A purpose of a story is to convert a complex idea into an easy one. Incorporating a story into a complex idea or using that story as an analogy can help make even the most difficult ideas understandable for the public. Make sure that you do not only tell a story and then begin pitching. The story you help should one way or the other be connected to your elevator pitch. It should be a part of the pitch and not something different from your pitch.


The structure of your elevator pitch can start with your one-sentence introduction, which cascades into your story. This will help grab engagement because your all-encompassing message will inform the audience about your relevance. After that, if you start directing the audience towards the story, this will help you infuse curiosity into the audience’s minds.  

The curiosity will stem from how the story connects to your introductory sentence. While telling the story, you want to make sure that you mention a problem within the story. If you start a pitch by addressing a problem, it will most likely attract people’s attention to what you are speaking. This is mainly because people are naturally drawn towards conflict and drama. 

In other words, proposing a problem is also similar to addressing a pain point. This pain point should be relatable to the audience that you are pitching to. Overall, including a problematic scenario in your story or addressing a problem will help add drama and suspense to your elevator pitch.  By doing so, you add an element of entertainment and surprise to your pitch as well.  


Once you have creatively crafted a problem that has everyone engaged towards what you will speak next, then you can transition your pitch to the solution of that problem. This part of your pitch is essential as it can decide whether you will convert your audience into clients, business partners, or buyers. The solution is the major selling point of your elevator pitch as it will address the business you are offering and present it creatively. 

The solution of your story will encompass the elements and benefits that your product or service will offer. For instance, if your story involves a struggling businessman failing to sell their products, then you can have them stumble upon an incident where they eventually meet you. You can also have them solve their problem using the method you are willing to offer your clients.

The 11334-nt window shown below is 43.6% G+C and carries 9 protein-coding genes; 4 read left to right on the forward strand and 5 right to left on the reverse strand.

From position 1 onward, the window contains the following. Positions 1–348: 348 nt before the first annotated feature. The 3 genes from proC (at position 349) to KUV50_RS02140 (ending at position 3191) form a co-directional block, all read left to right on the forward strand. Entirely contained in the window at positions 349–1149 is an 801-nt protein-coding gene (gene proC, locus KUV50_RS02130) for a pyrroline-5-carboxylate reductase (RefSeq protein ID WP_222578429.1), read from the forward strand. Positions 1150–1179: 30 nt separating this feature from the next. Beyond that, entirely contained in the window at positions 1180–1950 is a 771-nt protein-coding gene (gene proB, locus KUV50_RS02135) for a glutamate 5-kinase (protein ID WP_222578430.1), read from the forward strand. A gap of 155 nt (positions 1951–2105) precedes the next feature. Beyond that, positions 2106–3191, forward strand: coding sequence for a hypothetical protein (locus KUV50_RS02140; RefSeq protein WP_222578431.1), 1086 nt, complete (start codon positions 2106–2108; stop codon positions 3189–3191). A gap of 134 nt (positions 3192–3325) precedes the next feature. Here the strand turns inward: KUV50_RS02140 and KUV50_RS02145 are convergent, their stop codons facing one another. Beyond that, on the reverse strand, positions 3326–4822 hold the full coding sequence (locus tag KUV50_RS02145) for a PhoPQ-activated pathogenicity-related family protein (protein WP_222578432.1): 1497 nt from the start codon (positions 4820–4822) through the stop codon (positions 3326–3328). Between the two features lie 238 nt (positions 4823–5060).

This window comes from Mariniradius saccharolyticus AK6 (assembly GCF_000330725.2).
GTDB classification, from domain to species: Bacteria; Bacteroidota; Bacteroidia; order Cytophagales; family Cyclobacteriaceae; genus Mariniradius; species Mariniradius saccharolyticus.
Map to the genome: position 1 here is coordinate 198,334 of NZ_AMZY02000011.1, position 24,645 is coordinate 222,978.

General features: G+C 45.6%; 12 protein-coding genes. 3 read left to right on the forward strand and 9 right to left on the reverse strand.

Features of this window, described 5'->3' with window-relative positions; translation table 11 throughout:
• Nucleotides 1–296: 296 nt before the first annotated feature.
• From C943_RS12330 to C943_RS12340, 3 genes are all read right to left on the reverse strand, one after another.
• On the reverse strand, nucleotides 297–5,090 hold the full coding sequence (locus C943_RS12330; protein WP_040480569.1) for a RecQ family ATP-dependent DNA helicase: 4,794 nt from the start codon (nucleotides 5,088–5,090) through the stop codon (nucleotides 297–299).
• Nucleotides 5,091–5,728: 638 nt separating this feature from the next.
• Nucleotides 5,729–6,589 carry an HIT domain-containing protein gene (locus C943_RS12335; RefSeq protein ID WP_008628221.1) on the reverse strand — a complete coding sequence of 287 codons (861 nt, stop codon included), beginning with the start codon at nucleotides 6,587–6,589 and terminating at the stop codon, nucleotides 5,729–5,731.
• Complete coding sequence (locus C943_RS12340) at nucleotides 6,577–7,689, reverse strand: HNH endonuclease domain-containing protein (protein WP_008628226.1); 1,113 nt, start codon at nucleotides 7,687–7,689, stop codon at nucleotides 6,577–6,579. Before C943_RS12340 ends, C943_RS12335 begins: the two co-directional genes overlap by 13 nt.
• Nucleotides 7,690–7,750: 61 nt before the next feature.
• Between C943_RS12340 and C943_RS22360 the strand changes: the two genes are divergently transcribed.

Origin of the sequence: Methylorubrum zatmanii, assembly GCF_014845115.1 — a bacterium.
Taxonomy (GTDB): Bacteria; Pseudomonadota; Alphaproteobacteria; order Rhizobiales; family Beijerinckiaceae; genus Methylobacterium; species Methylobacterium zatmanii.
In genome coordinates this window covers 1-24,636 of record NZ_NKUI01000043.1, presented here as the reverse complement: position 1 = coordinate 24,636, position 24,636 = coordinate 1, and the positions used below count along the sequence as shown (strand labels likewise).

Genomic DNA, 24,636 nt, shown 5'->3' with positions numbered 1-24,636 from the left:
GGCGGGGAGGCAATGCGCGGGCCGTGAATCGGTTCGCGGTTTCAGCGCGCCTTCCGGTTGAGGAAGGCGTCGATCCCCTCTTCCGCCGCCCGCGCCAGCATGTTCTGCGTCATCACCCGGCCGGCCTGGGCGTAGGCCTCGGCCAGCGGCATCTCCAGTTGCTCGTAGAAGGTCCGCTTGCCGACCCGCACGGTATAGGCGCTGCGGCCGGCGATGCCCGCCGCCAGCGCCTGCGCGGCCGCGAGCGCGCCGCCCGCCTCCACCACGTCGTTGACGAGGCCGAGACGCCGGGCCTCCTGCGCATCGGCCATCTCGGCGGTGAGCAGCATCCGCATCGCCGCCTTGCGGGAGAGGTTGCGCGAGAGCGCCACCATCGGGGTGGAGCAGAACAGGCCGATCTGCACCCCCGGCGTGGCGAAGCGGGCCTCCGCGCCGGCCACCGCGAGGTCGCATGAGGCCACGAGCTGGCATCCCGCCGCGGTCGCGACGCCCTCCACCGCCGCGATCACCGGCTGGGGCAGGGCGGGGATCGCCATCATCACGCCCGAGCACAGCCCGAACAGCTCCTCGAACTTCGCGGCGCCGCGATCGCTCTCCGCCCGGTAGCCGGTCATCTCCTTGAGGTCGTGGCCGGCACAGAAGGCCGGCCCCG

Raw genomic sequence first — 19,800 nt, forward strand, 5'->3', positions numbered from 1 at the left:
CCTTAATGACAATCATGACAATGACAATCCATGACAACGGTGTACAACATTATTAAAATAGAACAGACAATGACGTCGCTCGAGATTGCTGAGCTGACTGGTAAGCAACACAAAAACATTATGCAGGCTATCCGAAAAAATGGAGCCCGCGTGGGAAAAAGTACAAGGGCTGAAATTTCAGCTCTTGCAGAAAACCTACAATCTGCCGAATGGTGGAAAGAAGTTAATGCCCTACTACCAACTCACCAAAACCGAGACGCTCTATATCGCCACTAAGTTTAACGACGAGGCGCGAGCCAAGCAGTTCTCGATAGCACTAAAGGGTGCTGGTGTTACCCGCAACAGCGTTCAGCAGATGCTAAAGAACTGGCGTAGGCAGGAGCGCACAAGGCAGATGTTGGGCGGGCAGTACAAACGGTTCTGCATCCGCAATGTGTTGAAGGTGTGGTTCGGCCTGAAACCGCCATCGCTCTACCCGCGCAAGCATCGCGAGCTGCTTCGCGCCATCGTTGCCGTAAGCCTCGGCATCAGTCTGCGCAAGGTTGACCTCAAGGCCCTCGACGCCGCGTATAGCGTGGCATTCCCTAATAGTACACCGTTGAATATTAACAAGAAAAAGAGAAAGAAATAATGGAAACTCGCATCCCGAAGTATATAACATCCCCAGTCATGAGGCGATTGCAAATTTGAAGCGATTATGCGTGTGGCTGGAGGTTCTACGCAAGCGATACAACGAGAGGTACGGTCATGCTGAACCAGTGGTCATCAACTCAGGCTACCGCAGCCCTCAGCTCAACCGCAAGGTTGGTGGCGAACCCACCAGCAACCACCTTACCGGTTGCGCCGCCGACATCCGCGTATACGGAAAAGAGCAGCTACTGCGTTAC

Additionally, make sure that you add a thorough and logical solution to your pitch. Make sure that your story flows from problem to solution. After you provide a viable solution, the next step is to talk about the product’s value. 

Why does this matter? 

It is not enough to only discuss a success story where there was a problem, and your service or solution turned things around. This is not compelling enough for the audience to invest their money in your service or product. You also have to discuss why this matters. You should refrain from only talking about what happened. Instead, you also have to demonstrate why someone should care and keep listening to your story. 

Within the pitch, make sure that you are telling a story that addresses a specific problem and a solution and explaining the value that you provide. The value that you provide should incentivize the revenue growth and should be directed towards another more or equally important aspect.  


You want to ultimately address a value that decision-makers and audience members can indefinitely leverage from. By doing so, they will be even more interested in doing business with you. You have to make sure that there is a problem that people understand and empathize with. 

After they start to empathize with the problem they are familiar with, they listen to the solution more carefully. If your solution has merit and rationality, they will start to agree with what you say.  This will, in turn, have them agree with the values you lay out for them, and they will be more willing to do business with you. 

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Brandi Marcene
Brandi Marcene
Brandi Marcene is a contributing writer and investigative journalist for ASBN. Over the years, her writing has been published by several Fortune 500 companies, including Dell, Haute, Audemars Piguet, and Harry Winston.